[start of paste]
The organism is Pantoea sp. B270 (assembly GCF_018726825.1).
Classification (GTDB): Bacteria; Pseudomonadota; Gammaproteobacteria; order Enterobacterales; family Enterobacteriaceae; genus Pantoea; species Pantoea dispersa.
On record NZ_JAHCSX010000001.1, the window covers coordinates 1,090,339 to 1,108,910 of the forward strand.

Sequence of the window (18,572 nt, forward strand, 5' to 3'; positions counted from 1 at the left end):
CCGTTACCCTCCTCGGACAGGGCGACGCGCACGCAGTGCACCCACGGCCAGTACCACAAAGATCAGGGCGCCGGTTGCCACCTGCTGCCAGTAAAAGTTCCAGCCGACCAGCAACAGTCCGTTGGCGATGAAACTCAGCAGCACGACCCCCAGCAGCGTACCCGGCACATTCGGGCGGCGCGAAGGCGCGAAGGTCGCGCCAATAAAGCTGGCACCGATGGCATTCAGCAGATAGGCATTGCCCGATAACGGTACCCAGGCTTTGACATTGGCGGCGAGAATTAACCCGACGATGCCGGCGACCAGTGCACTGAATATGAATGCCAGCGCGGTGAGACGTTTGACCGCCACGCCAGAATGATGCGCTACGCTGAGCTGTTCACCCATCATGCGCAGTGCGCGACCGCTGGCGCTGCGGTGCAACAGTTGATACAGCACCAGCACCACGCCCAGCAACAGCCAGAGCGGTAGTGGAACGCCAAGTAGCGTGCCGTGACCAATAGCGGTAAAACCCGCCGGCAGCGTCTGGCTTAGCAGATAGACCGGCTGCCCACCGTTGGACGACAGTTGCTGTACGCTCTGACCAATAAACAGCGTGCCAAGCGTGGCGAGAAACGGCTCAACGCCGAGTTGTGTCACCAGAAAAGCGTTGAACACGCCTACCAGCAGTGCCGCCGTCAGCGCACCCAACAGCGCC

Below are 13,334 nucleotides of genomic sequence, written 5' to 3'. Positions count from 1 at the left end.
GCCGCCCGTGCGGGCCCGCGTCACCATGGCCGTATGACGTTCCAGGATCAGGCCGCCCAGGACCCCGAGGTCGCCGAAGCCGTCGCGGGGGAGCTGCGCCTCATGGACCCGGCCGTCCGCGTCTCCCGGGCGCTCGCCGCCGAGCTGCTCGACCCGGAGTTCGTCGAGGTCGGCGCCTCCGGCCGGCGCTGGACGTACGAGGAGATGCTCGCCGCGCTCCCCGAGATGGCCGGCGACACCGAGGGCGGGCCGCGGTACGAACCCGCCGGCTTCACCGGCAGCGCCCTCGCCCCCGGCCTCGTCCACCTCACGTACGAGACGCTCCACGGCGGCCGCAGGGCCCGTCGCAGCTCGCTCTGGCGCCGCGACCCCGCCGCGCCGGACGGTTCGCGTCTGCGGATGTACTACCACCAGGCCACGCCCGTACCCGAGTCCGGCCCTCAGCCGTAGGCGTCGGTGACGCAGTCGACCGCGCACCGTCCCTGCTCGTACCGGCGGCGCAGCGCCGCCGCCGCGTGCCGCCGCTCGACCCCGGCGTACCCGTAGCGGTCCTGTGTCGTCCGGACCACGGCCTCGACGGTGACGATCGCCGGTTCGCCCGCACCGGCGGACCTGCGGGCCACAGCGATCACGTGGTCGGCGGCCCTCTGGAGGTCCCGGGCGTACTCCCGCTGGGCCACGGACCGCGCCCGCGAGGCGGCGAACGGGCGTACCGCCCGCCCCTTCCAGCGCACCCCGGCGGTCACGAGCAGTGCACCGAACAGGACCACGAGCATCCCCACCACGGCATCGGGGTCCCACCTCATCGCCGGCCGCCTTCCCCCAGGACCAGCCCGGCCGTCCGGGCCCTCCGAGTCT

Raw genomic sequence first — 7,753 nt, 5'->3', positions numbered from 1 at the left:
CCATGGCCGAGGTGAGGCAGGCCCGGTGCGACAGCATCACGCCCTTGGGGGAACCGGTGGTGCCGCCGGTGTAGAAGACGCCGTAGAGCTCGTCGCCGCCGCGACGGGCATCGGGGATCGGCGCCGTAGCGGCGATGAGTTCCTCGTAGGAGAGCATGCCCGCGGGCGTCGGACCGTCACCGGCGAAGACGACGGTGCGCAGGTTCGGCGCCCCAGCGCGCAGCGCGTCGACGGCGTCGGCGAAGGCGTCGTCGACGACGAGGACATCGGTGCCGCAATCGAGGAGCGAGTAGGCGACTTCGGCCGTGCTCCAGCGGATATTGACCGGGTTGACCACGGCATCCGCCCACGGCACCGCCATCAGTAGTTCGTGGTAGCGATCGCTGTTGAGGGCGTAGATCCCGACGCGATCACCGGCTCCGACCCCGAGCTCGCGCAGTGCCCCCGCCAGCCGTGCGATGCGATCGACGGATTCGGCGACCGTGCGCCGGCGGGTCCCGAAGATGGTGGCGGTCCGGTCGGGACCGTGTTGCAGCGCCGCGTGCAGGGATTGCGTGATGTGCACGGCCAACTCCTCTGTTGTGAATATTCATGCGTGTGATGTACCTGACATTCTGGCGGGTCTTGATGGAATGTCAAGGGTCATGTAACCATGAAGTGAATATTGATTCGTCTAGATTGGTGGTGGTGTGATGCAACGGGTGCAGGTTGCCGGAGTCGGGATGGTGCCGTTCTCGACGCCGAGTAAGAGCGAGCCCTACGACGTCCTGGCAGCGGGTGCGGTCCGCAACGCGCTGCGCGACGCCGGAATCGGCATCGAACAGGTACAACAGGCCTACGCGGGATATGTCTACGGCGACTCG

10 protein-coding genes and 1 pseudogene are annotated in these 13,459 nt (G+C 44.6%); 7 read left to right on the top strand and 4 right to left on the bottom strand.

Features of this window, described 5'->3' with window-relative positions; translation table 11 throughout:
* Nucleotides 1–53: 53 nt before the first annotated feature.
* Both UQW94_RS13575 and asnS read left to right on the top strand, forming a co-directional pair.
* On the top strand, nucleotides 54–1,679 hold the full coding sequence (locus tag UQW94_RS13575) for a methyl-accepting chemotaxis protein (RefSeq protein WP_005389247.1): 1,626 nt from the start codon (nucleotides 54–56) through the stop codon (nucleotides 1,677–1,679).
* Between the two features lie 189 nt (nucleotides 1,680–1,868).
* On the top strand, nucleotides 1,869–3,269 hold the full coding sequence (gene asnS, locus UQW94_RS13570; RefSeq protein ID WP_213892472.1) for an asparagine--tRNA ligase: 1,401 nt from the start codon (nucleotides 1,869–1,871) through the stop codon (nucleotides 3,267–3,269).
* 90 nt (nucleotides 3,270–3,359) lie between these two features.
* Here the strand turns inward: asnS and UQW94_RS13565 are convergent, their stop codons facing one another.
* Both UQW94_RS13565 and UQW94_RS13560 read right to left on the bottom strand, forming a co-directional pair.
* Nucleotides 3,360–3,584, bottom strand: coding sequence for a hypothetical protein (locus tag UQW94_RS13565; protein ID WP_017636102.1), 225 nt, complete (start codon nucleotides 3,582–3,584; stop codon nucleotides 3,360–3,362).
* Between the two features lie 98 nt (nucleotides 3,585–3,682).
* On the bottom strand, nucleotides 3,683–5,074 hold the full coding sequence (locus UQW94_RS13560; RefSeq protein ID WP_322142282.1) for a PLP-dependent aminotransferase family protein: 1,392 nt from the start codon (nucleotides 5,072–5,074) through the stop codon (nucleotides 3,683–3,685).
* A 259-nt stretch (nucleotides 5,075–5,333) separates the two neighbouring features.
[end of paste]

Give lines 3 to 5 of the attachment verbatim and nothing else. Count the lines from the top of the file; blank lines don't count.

On record NZ_JAHCSX010000001.1, the window covers coordinates 1,090,339 to 1,108,910 of the forward strand.

Sequence of the window (18,572 nt, forward strand, 5' to 3'; positions counted from 1 at the left end):
CCGTTACCCTCCTCGGACAGGGCGACGCGCACGCAGTGCACCCACGGCCAGTACCACAAAGATCAGGGCGCCGGTTGCCACCTGCTGCCAGTAAAAGTTCCAGCCGACCAGCAACAGTCCGTTGGCGATGAAACTCAGCAGCACGACCCCCAGCAGCGTACCCGGCACATTCGGGCGGCGCGAAGGCGCGAAGGTCGCGCCAATAAAGCTGGCACCGATGGCATTCAGCAGATAGGCATTGCCCGATAACGGTACCCAGGCTTTGACATTGGCGGCGAGAATTAACCCGACGATGCCGGCGACCAGTGCACTGAATATGAATGCCAGCGCGGTGAGACGTTTGACCGCCACGCCAGAATGATGCGCTACGCTGAGCTGTTCACCCATCATGCGCAGTGCGCGACCGCTGGCGCTGCGGTGCAACAGTTGATACAGCACCAGCACCACGCCCAGCAACAGCCAGAGCGGTAGTGGAACGCCAAGTAGCGTGCCGTGACCAATAGCGGTAAAACCCGCCGGCAGCGTCTGGCTTAGCAGATAGACCGGCTGCCCACCGTTGGACGACAGTTGCTGTACGCTCTGACCAATAAACAGCGTGCCAAGCGTGGCGAGAAACGGCTCAACGCCGAGTTGTGTCACCAGAAAAGCGTTGAACACGCCTACCAGCAGTGCCGCCGTCAGCGCACCCAACAGCGCC